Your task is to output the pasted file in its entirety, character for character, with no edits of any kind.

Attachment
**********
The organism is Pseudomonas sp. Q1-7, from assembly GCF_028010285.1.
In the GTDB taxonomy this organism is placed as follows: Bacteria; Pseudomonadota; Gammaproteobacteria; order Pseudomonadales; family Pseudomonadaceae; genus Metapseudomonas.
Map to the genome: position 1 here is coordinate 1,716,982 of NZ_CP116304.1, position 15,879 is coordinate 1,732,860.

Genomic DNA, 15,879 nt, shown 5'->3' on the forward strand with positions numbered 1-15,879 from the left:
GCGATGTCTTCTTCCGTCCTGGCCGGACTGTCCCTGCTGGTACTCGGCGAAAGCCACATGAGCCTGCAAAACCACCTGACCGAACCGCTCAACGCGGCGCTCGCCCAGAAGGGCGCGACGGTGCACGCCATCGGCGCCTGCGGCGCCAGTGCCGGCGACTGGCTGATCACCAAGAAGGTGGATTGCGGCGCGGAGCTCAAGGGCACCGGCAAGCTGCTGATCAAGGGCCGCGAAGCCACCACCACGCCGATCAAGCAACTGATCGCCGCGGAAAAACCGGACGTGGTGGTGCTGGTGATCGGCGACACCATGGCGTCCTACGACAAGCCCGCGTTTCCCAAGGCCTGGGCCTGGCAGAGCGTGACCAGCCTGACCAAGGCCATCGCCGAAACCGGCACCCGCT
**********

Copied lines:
The organism is Pseudomonas sp. Q1-7, from assembly GCF_028010285.1.
In the GTDB taxonomy this organism is placed as follows: Bacteria; Pseudomonadota; Gammaproteobacteria; order Pseudomonadales; family Pseudomonadaceae; genus Metapseudomonas.
Map to the genome: position 1 here is coordinate 1,716,982 of NZ_CP116304.1, position 15,879 is coordinate 1,732,860.

Genomic DNA, 15,879 nt, shown 5'->3' on the forward strand with positions numbered 1-15,879 from the left:
GCGATGTCTTCTTCCGTCCTGGCCGGACTGTCCCTGCTGGTACTCGGCGAAAGCCACATGAGCCTGCAAAACCACCTGACCGAACCGCTCAACGCGGCGCTCGCCCAGAAGGGCGCGACGGTGCACGCCATCGGCGCCTGCGGCGCCAGTGCCGGCGACTGGCTGATCACCAAGAAGGTGGATTGCGGCGCGGAGCTCAAGGGCACCGGCAAGCTGCTGATCAAGGGCCGCGAAGCCACCACCACGCCGATCAAGCAACTGATCGCCGCGGAAAAACCGGACGTGGTGGTGCTGGTGATCGGCGACACCATGGCGTCCTACGACAAGCCCGCGTTTCCCAAGGCCTGGGCCTGGCAGAGCGTGACCAGCCTGACCAAGGCCATCGCCGAAACCGGCACCCGCT